Or re-stating this point, a wet or damp (18% or above moisture content) board that is more or less uniform in moisture throughout its thickness will still tend to become concave as it dries due to differences in the wood grain pattern across the board's thickness and due to the location and position of the growth rings in the board's cross-sectional thickness.
So picture trying to straighten out a growth ring. If I put the bark side is "up" when nailing a deck board, the "arch" formed by the growth rings points "up" - that is, the concave face of the arch is down and the convex side of the arch is "up". Now as the board shrinks and tries to straighten the arch, it never will reach perfect straightness but it'll get straighter; The convex side remains arched "up". For a board with bark side "up" to straighten its growth ring arches enough to become concave side up the arches would have to pass through dead flat and continue to bend in the opposite direction. That just does not happen. So I'm not sure what "boards cup in the opposite direction" means in the quotation above.
If you take a look at our photos of flatsawn board end grain growth ring patterns throughout this article you'll see that the bark side of the board of the board has more growth rings intact while the pith side or heart side of the board has larger open areas of summer wood that is not divided by growth rings; this is especially true for flatsawn boards on which the center of the board is approximately in line with what was the center of the tree (our flatsawn board marked by the arrow in our photo).
Next: WOOD CUPPING vs WET SIDE
 The moisture content in wood varies depending on not only green un-dried lumber versus dried or kiln dried lumber, but also wood species, the ambient environment, and more. Green lumber that has not been soaked by rain or floating down a river may still have moisture at 30% or above; and wet wood that has been soaked may have 2 1/2 times as much moisture as that same wood species when it has been dried or kiln dried. Free water on or in wood dries quickly but bound water within wood cells takes much longer to dry or requires kiln drying or other measures for its removal.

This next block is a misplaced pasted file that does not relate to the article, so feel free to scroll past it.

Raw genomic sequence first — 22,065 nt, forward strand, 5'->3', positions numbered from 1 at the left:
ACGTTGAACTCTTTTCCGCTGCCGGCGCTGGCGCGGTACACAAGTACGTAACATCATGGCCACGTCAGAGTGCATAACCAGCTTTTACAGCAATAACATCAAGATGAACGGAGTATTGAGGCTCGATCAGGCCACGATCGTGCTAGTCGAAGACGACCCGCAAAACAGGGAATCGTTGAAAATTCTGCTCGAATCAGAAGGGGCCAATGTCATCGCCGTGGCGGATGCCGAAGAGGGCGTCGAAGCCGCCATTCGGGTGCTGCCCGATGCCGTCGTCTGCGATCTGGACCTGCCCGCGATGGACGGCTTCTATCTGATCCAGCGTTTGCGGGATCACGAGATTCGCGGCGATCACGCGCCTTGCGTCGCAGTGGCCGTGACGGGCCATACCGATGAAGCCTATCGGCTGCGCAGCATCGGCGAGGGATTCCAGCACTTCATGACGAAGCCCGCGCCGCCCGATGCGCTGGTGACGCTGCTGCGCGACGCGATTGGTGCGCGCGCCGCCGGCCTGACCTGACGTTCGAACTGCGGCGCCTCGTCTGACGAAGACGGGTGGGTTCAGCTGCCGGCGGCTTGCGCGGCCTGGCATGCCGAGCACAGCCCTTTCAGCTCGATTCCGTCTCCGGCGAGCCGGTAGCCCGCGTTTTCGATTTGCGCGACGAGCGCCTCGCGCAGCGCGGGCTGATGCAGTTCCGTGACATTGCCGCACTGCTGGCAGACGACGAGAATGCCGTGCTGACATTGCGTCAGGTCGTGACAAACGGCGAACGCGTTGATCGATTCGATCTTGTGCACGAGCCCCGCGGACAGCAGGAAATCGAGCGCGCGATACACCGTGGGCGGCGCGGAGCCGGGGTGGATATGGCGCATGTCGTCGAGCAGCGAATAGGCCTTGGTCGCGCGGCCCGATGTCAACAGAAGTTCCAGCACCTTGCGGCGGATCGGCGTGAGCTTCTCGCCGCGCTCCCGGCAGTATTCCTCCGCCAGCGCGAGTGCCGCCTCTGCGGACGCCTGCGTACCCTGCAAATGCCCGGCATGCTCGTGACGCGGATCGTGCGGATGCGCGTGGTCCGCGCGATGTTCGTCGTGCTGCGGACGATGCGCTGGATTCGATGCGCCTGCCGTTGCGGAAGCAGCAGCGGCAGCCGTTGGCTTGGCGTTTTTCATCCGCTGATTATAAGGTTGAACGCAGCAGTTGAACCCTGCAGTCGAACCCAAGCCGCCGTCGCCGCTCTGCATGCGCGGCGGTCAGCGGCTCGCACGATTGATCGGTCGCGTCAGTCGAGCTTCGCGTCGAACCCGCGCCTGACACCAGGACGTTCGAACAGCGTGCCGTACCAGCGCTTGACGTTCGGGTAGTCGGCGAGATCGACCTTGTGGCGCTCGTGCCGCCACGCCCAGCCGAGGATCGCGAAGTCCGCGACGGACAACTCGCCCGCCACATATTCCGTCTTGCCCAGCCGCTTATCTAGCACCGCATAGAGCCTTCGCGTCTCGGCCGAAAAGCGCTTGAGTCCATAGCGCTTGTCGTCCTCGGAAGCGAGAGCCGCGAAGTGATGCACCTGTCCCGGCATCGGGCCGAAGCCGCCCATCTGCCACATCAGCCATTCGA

The fiber saturation point of wood or wood's FSP is defined as the moisture content of that wood when all of the free water has been removed. Picture the clothes in your clothes washer at the end of a spin cycle. The wet clothing has been squeezed until you couldn't get more water out of it - that clothing is at its fiber saturation point. And just as FSP varies among wood species, if you've ever done laundry you've noticed that some fabrics retain less water at the end of the washer's spin cycle than others.
 Glen D. Huey, "Why Wood Warps", Popular Woodworking Magazine, 12 July 2012, retrieved 7/17/2013 original source http://www.popularwoodworking.com/article/why-wood-warps, reprinting from Woodworking Magazine, Summer 2009.
 Terrie Noll, The Joint Book, Popular Woodworking Books, Cincinnati OH, www.popularwoodworking.com Quarto Publishing, , Inc., 2002, ISBN 1-55870-633-x
 R. Bruce Hoadley, Understanding Wood, Taunton Press
 U.S. D.A. Forest Products Laboratory, "The Wood Handbook",
 Cloutier, Alain, and Yves Fortin. "A model of moisture movement in wood based on water potential and the determination of the effective water conductivity." Wood Science and Technology 27, no. 2 (1993): 95-114. -
 Clarke, S. H. "The differential shrinkage of wood." Forestry 4, no. 2 (1930): 93-104. .oxfordjournals.org
 Boyd, J. D. "Relationship between fibre morphology and shrinkage of wood." Wood Science and Technology 11, no. 1 (1977): 3-22. Abstract:
Data indicated a systematic modulation, between extremes at upper and lower sides of each stem, in longitudinal growth strains, relative proportions of thin, medium and thick-walled fibres, microfibril angle in the S2 layer of these, and both Klason and acid-soluble lignin content.
Analyses indicated that the microfibril angle in S2 was a prime factor in influencing both longitudinal and volumetric shrinkage reactions; proportion of thick-walled fibres in the tissue, thickness of S2 relative to S1, and variations in lignification also were involved. Unusually thick-walled fibres were associated with visco-elastic strain recovery effects, which could form a substantial part of dimensional changes apparently attributable to shrinkage.
 Gu, H., A. Zink-Sharp, and J. Sell. "Hypothesis on the role of cell wall structure in differential transverse shrinkage of wood." European Journal of Wood and Wood Products 59, no. 6 (2001): 436-442.
 Barkas, W. W. "Wood water relationships, VI. The influence of ray cells on the shrinkage of wood." Transactions of the Faraday Society 37 (1941): 535-547. Excerpting: